The Second Best Exotic Marigold Hotel review – a patchy sequel

The stellar cast returns to India for a likable but ramshackle continuation of a winning formula
'Packed matinees': a scene from The Second Best Exotic Marigold Hotel.
'Packed matinees': a scene from The Second Best Exotic Marigold Hotel. Photograph: Laurie Sparham
'Packed matinees': a scene from The Second Best Exotic Marigold Hotel. Photograph: Laurie Sparham
Mark Kermode
, Observer film critic

Last modified on Wed 26 Aug 2020 10.53 EDT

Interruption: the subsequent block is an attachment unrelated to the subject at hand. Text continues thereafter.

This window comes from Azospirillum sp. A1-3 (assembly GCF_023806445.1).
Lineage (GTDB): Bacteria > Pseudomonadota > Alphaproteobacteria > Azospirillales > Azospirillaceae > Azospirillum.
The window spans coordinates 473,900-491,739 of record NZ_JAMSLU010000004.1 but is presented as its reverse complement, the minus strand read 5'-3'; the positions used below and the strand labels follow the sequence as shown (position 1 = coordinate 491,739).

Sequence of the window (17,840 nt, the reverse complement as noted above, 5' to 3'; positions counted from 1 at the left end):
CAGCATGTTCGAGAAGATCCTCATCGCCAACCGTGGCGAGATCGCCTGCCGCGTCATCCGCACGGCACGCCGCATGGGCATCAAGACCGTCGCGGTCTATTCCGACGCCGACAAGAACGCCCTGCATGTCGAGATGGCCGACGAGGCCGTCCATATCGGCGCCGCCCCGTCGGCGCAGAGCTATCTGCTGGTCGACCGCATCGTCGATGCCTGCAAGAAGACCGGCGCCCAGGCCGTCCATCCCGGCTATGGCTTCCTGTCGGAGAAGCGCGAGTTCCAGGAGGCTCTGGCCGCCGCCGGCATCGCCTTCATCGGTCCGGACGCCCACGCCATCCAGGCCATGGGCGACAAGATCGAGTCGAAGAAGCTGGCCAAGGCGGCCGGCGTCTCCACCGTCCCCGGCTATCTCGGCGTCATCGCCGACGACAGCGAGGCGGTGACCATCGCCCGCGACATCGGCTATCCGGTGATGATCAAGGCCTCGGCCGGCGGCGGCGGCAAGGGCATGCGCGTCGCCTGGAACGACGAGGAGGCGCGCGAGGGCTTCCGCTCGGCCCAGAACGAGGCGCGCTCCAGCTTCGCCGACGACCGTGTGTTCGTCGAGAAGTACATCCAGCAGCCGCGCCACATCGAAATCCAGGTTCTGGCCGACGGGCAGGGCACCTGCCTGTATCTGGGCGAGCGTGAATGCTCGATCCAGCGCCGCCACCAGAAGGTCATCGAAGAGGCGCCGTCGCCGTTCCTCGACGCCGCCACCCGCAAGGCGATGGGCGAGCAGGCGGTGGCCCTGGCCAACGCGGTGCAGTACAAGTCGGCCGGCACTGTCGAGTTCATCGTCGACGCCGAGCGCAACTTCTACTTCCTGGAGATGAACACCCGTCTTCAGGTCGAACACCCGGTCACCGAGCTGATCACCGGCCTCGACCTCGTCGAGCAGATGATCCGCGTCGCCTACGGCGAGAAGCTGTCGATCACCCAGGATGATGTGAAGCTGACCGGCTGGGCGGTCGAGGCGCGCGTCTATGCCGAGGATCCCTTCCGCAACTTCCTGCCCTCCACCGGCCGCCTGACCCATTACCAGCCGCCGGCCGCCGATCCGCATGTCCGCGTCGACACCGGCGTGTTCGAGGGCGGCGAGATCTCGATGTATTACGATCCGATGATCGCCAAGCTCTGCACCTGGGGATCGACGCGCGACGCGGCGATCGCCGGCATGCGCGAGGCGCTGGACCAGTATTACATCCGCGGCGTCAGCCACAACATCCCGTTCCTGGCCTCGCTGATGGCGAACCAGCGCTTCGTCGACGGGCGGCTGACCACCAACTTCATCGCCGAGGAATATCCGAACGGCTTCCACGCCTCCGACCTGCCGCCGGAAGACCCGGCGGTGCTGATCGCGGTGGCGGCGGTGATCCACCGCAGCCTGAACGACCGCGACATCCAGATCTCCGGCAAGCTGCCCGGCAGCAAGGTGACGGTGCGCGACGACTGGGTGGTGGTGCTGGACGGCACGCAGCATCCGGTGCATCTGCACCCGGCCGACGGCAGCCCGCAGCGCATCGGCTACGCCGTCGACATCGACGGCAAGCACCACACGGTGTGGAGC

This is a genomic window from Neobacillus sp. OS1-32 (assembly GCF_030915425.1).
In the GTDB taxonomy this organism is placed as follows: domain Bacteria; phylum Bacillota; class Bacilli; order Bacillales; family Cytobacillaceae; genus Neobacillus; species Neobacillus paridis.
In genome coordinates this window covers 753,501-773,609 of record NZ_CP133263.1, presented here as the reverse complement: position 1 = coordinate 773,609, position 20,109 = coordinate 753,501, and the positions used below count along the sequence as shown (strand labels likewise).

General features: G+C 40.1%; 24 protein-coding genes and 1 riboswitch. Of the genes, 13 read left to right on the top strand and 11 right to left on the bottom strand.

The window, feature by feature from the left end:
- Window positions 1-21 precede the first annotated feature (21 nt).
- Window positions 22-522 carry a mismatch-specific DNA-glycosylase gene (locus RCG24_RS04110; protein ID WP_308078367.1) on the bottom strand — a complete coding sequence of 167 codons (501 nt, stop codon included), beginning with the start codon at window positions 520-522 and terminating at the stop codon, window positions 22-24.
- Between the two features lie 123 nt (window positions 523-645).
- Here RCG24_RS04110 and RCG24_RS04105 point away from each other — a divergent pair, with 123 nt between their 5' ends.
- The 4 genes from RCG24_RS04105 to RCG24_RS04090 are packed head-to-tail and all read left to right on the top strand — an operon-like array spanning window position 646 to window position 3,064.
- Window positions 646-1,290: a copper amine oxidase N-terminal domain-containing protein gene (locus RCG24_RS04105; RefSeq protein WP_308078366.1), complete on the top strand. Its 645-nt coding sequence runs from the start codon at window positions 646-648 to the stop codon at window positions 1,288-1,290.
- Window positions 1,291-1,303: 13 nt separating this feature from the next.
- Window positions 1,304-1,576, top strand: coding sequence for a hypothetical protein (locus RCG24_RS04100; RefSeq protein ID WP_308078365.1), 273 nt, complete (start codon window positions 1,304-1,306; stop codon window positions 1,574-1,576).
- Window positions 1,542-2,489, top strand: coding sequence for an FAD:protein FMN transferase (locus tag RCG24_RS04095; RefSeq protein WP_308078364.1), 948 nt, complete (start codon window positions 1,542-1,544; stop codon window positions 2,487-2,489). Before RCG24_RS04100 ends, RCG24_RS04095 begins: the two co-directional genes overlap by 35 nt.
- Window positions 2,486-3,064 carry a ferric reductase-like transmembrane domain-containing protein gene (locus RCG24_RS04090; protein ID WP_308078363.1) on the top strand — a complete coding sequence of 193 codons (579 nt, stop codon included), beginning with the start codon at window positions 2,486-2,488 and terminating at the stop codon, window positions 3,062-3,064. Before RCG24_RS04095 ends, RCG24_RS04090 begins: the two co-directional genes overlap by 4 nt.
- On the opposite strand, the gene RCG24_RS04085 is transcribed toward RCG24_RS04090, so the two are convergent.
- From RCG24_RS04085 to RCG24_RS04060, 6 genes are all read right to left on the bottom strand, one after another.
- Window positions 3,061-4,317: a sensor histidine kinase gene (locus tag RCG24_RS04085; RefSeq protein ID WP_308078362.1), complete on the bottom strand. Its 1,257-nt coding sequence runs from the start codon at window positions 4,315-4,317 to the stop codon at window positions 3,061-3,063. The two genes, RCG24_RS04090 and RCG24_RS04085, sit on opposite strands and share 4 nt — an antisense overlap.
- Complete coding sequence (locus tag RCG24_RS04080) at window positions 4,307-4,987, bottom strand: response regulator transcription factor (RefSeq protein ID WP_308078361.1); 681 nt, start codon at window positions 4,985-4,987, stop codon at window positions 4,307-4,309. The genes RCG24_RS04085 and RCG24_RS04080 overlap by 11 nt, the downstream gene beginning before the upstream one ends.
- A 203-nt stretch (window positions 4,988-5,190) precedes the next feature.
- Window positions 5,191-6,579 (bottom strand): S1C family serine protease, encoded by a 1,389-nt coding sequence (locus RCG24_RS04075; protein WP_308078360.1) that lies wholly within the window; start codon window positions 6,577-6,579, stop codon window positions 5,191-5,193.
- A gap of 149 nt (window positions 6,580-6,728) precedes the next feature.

In the wake of The King’s Speech and The Best Exotic Marigold Hotel, film-makers have finally woken up to the benefits of the “grey pound”. Thus, despite the absence of a second source novel by Deborah Moggach, director John Madden and screenwriter Ol Parker have attempted to recreate the winning formula, reuniting the surviving cast in Jaipur where new adventures are afoot. Here, Sonny (the terrifically likable Dev Patel) is preparing both for marriage and business expansion, setting his sights on a second hotel in which he and Maggie Smith’s Muriel Donnelly hope to interest investors. Enter silver fox Richard Gere (Sonny pegs him as a hotel inspector though he claims to be a writer) who has designs on Sonny’s mum. Meanwhile Evelyn and Douglas (Judi Dench, Bill Nighy) are still circling each other romantically, while maneater Madge Hardcastle (Celia Imrie) is torn between two lovers. Lacking the narrative clarity of its predecessor, this patchy sequel juggles too many character-threads to be anything more than episodic. Still, there’s a vast (and deserved) reservoir of affection for the cast, and the ramshackle but likable results will go down well with a cup of tea at what will doubtless be packed matinee screenings.

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